Together, the present Greenland and Antarctic ice sheets contain enough water to raise sea level by almost 70 m (Table 11.3), so that only a small fractional change in their volume would have a significant effect. The average annual solid precipitation falling onto the ice sheets is equivalent to 6.5 mm of sea level, this input being approximately balanced by loss from melting and iceberg calving. The balance of these processes is not the same for the two ice sheets, on account of their different climatic regimes. Antarctic temperatures are so low that there is virtually no surface runoff; the ice sheet mainly loses mass by ice discharge into floating ice shelves, which experience melting and freezing at their underside and eventually break up to form icebergs. On the other hand, summer temperatures on the Greenland ice sheet are high enough to cause widespread melting, which accounts for about half of the ice loss, the remainder being discharged as icebergs or into small ice-shelves.
Changes in ice discharge generally involve response times of the order of 102 to 104 years. The time-scales are determined by isostasy, the ratio of ice thickness to yearly mass turnover, processes affecting ice viscosity, and physical and thermal processes at the bed. Hence it is likely that the ice sheets are still adjusting to their past history, in particular the transition to inter-glacial conditions. Their future contribution to sea level change therefore has a component resulting from past climate changes as well as one relating to present and future climate changes.
For the 21st century, we expect that surface mass balance changes will dominate the volume response of both ice sheets. A key question is whether ice-dynamical mechanisms could operate which would enhance ice discharge sufficiently to have an appreciable additional effect on sea level rise.
Traditionally, the state of balance of the polar ice sheets has been assessed by estimating the individual mass balance terms, and making the budget. Only the mass balance of the ice sheet resting on bedrock (the grounded ice sheet) needs to be considered, because changes in the ice shelves do not affect sea level as they are already afloat. Recent mass balance estimates for Greenland and Antarctica are shown in Tables 11.5 and 11.6. Most progress since the SAR has been made in the assessment of accumulation, where the major obstacle is poor coverage by in situ measurements. New methods have made use of atmospheric moisture convergence analysis based on meteorological data, remotely sensed brightness temperatures of dry snow, and GCMs (see references in the tables). Recent accumulation estimates display a tendency for convergence towards a common value, suggesting a remaining error of less than 10% for both ice sheets.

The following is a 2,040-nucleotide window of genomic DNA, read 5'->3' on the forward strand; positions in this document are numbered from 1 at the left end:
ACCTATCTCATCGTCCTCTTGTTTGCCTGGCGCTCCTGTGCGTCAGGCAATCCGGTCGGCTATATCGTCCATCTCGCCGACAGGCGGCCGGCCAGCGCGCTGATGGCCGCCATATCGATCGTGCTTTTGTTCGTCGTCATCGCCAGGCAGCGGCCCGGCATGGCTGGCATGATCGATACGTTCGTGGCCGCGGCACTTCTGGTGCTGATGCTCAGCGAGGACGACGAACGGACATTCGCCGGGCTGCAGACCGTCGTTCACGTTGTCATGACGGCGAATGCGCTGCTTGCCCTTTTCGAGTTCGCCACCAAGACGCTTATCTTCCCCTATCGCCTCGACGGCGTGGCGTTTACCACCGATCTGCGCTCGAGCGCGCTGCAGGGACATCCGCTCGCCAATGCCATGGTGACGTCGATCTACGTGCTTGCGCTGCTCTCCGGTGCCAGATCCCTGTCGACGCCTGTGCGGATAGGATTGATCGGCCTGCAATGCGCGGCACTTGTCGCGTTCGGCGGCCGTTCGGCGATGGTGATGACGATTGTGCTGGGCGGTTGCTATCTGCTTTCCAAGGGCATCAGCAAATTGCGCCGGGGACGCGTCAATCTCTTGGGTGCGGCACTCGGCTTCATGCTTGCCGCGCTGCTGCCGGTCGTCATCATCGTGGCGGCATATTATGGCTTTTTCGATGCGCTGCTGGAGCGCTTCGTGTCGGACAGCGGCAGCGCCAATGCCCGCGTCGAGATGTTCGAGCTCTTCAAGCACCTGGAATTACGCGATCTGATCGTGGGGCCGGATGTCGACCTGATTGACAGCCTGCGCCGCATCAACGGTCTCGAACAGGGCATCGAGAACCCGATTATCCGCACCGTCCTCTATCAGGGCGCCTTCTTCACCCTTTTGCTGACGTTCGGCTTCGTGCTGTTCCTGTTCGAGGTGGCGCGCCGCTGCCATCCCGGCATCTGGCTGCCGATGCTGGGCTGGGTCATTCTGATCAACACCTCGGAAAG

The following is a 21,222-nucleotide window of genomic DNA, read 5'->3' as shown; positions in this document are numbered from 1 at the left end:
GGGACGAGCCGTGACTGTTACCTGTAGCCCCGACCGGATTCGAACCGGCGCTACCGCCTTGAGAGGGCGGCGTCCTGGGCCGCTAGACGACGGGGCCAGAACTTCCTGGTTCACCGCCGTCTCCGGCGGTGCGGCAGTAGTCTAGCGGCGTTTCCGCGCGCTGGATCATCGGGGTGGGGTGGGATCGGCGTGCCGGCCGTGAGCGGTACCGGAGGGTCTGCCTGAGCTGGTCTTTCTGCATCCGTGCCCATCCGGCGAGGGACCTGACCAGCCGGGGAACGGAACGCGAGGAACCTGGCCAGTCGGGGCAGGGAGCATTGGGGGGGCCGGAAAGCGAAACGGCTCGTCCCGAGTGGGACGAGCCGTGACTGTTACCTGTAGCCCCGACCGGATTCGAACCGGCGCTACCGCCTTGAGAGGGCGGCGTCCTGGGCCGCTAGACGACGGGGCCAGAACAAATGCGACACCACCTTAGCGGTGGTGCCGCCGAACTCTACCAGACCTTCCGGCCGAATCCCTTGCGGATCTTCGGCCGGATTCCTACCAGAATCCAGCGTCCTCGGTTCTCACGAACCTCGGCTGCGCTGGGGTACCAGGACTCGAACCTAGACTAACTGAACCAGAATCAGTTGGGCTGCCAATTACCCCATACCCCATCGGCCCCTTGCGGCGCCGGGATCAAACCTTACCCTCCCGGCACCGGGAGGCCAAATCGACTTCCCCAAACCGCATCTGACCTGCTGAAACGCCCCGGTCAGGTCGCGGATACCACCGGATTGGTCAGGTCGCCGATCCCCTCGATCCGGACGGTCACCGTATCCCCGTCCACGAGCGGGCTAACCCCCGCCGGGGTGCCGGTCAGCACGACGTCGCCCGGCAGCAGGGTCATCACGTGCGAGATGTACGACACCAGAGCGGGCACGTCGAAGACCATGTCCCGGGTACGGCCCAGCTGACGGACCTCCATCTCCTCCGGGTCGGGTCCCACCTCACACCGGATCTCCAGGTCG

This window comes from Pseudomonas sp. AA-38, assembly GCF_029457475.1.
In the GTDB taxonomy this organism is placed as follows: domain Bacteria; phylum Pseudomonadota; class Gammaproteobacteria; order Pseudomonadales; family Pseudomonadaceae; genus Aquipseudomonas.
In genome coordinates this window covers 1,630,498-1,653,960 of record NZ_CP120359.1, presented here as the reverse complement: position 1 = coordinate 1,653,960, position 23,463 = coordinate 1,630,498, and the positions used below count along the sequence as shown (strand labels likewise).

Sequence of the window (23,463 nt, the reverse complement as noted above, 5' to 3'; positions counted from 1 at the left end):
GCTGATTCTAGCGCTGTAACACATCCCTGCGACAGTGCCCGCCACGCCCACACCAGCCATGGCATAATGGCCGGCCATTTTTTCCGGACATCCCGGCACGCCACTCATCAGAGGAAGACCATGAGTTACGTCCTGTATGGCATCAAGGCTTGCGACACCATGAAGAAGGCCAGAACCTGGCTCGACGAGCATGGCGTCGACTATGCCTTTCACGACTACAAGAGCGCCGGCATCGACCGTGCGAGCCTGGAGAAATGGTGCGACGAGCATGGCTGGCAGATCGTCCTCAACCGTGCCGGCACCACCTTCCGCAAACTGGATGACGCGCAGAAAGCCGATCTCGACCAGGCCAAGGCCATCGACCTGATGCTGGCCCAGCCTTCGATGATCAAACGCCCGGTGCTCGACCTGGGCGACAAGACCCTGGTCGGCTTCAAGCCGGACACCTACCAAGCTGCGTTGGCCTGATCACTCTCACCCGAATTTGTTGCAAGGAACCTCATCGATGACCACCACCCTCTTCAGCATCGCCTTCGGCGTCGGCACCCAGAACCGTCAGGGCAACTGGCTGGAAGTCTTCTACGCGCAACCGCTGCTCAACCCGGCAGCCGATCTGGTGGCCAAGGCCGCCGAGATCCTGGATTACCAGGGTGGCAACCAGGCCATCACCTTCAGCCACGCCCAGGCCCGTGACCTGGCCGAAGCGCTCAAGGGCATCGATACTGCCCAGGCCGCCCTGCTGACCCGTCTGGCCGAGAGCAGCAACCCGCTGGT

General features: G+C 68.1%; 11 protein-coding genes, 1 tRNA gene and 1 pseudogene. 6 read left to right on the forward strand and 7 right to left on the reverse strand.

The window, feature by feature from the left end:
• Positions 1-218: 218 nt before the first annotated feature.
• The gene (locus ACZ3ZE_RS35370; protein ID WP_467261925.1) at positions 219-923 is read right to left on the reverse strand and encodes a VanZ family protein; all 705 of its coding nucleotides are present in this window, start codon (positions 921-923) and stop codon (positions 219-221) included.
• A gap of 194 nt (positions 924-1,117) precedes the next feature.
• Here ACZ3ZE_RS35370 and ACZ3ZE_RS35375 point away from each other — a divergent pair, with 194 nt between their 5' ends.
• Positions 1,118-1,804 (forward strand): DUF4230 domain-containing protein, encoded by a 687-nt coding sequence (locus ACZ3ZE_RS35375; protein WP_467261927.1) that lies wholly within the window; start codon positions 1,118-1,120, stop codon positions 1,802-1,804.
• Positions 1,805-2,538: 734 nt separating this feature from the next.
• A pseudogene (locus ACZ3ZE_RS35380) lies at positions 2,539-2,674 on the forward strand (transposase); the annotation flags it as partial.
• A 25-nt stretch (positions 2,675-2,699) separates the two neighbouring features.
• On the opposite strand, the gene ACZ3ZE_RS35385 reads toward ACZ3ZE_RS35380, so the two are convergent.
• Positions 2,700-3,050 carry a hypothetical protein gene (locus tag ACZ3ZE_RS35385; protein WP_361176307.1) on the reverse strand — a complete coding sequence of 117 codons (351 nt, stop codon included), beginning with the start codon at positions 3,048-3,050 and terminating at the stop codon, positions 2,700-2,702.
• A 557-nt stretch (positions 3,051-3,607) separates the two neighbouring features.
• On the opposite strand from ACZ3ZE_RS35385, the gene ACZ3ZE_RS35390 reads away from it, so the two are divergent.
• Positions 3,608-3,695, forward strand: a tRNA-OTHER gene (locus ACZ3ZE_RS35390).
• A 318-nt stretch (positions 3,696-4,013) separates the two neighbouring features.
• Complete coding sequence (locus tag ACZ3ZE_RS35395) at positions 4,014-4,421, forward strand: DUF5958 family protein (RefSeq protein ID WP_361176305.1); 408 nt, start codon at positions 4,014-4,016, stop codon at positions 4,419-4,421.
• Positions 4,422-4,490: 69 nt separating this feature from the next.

For Greenland (Table 11.5), runoff is an important term but net ablation has only been measured directly at a few locations and therefore has to be calculated from models, which have considerable sensitivity to the surface elevation data set and the parameters of the melt and refreezing methods used (Reeh and Starzer, 1996; Van de Wal, 1996; Van de Wal and Ekholm, 1996; Janssens and Huybrechts, 2000). Summing best estimates of the various mass balance components for Greenland gives a balance of -8.5 ± 10.2% of the input, or +0.12 ± 0.15 mm/yr of global sea level change, not significantly different from zero.
During the last five years, some mass balance estimates have been made for individual Greenland sectors. A detailed comparison of the ice flux across the 2,000 m contour with total accumulation revealed most of the accumulation zone to be near to equilibrium, albeit with somewhat larger positive and negative local imbalances (Thomas et al., 1998, 2000). These results are likely to be only little influenced by short-term variations, because in the ice sheet interior, quantities that determine ice flow show little variation on a century time-scale. Recent studies have suggested a loss of mass in the ablation zone (Rignot et al., 1997; Ohmura et al., 1999), and have brought to light the important role played by bottom melting below floating glaciers (Reeh et al., 1997, 1999; Rignot et al., 1997); neglect of this term led to erroneous results in earlier analyses.